Republican, Democratic officials agree: Arapahoe County elections are safe

Party chairs say voters can cast ballots with confidence


Arapahoe County's Republican and Democratic party chairs both expressed confidence in the county's election security process, and said voters can trust their ballots will be counted.

Both Dorothy Gotlieb, who chairs the Arapahoe County Republican Party, and Kristin Mallory, the chair of the Arapahoe County Democratic Party, said they stay in close contact with county elections director Peg Perl and are confident the election will be handled fairly.

Read: 'In Arapahoe County, multiple security levels safeguard ballots'

Gotlieb said voters can safely vote by mail, by dropping off their ballots in drop boxes, or voting in-person.

“We have ballot boxes with 24-hour security, and bipartisan election judges and ballot picker-uppers,” Gotlieb said. “Every question I've asked has been responded to in a positive way.”

Colorado's mail voting system, which has been in place since 2013, is a national model, she said.

“Elections officials from around the country call to ask us how we do it in Colorado,” Gotlieb said.

Mallory, the chair of the county Democratic Party, was on the same page as Gotlieb.

“A lot of the people in the Arapahoe County Clerk's office are professionals who have been there a long time,” Mallory said. “There are a lot of checks and balances and redundancies built into the system.”

Still, there have been snags in some recent elections overseen by Arapahoe County.

The 2019 Aurora mayor's race between Mike Coffman and Omar Montgomery came down to a dead heat, which was complicated when officials discovered hundreds of replacement ballots had lingered for days in a Postal Service warehouse before being delivered to voters on Election Day instead of being delivered in advance.

In January of this year, county officials had to scramble to send out hundreds of ballots to overseas and military voters, called UOCAVA voters, after an elections official mixed up voter lists in the presidential primary.

Gotlieb said she feels the process has been tightened up since then, saying Arapahoe County Clerk Joan Lopez, a Democrat who defeated Republican incumbent Matt Crane 51-49 in 2018, has worked to address concerns.

“I think you had a new clerk who had to learn a lot,” Gotlieb said.

Gotlieb praised Perl, the elections director, who was hired in January.

“(Perl) runs a tight ship,” Gotlieb said.

Lopez said her office has made strides since the UOCAVA and Aurora mayor's race incidents.

“In every election, we go over what worked and what didn't,” Lopez said. “Unfortunately, we have experienced human error, but we fixed those by adding more redundancies, more checks on the process.”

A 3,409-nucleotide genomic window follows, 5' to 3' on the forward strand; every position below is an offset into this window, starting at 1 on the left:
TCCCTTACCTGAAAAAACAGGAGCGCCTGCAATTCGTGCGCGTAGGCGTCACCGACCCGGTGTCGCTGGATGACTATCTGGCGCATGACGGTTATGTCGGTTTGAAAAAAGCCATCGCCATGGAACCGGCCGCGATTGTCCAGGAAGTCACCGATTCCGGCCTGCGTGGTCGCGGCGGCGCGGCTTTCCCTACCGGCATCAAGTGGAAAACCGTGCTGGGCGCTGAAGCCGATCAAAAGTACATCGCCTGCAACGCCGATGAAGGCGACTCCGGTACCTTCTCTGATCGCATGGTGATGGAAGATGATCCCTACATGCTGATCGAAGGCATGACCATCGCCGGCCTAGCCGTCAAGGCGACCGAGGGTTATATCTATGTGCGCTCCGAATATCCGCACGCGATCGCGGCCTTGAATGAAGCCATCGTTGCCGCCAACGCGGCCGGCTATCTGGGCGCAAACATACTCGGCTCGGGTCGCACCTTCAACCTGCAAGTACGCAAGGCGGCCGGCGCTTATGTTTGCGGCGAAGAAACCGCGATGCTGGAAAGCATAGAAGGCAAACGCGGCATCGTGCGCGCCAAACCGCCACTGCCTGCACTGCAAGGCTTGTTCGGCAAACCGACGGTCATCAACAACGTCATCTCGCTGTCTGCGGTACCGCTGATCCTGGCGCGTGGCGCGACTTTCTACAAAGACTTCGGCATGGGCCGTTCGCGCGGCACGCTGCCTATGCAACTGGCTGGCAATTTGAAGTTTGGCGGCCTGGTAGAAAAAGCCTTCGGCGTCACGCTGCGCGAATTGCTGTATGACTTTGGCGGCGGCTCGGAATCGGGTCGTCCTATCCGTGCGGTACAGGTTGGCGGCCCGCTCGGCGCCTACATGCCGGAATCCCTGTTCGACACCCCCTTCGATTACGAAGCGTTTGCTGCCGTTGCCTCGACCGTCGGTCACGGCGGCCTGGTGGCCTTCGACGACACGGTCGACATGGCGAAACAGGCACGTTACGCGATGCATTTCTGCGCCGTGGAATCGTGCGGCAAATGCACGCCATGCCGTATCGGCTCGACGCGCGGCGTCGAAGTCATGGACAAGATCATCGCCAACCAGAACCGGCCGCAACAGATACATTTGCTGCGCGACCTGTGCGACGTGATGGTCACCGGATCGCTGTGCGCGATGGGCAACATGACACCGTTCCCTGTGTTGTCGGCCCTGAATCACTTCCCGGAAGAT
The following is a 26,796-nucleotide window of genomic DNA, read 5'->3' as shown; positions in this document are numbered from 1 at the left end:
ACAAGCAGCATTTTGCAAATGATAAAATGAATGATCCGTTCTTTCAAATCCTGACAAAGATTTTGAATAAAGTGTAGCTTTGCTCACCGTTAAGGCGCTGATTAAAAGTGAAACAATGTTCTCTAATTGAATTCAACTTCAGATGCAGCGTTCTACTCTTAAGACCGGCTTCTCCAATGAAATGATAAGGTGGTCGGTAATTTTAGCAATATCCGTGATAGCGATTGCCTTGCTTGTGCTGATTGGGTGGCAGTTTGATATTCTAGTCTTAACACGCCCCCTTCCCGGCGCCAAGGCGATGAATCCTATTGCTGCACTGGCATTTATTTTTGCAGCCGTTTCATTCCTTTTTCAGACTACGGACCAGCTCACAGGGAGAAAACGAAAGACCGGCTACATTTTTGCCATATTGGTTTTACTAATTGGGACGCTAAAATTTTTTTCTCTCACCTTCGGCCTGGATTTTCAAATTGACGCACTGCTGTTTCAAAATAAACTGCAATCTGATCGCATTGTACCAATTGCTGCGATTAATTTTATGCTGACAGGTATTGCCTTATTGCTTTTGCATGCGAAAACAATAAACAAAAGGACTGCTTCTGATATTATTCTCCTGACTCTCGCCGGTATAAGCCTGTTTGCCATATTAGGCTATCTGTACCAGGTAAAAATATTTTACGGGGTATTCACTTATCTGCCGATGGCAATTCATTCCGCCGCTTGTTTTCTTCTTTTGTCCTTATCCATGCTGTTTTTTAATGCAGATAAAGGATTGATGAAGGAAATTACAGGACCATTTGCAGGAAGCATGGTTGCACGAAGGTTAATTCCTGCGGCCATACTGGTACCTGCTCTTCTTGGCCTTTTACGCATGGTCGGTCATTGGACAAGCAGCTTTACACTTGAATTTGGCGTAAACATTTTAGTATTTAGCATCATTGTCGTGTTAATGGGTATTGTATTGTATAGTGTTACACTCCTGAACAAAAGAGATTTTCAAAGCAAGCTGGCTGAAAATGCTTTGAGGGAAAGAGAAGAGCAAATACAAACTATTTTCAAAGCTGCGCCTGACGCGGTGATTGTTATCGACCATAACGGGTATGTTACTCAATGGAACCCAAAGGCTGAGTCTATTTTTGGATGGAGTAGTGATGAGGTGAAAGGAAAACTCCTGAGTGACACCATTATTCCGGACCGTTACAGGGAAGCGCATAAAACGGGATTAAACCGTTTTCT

Lopez said UOCAVA participation in the 2020 presidential primary was actually up, perhaps because of her office's fervent outreach after the delay in sending ballots.

Lopez also drew heat early in her tenure for actions characterized as overly partisan, including remaining as the registered agent for a Democratic fundraising group for the first several months of her term.

Lopez said she is committed to a fair process regardless of party.

“We have a wonderful staff who have run this facility for many years,” Lopez said. “I'm not the one who counts the ballots.”

Still, the party chairs said they are not without concerns.

Mallory, the Democratic Party chair, said the process to verify signatures on ballots may disproportionately flag signatures by immigrants or people who speak English as a second language. Ballots with unconfirmed signatures are sent for “cure,” meaning the voter must verify their identity.

“If you get a letter to cure a ballot, following up on that is important,” Mallory said. “If you don't, it can theoretically turn into a voter fraud investigation. The clerk's office is happy to help voters cure their ballots, and so are we. That verification is vital to the security of the process, and we all want it to get done.”

Gotlieb said any process is open to human error.

“People get into the process, and you get less than the optimum as laid out on paper,” she said.

Gotlieb pointed to the bipartisan teams of election judges overseeing much of the ballot counting process, which can be made up of members of any parties, including unaffiliated voters, who she said may actually have a partisan lean that more closely aligns with the other person on their team.

“They're supposed to be balanced, but there's room for it to be unbalanced,” Gotlieb said.

Meanwhile, President Donald Trump has consistently sought to cast doubt on the safety and legitimacy of mail voting systems in recent months, alleging that they are rife with fraud, abuse and forgery.

Both party chairs say they see no evidence of such problems in Arapahoe County's or Colorado's processes, and said they don't feel the president's claims will have much bearing on voters in the county.

“Our process has been working, and it's proven to work,” Gotlieb said. “There are a lot of states setting up mail voting processes on the fly this year, and those are the ones I might worry about.”

Mallory said if anything, the president's claims might push voters to vote earlier and pay more attention to the process.

“If people take their anxiety about this election and vote sooner, that's a silver lining,” Mallory said. “As people in politics and policy, we want everyone's voice heard.”


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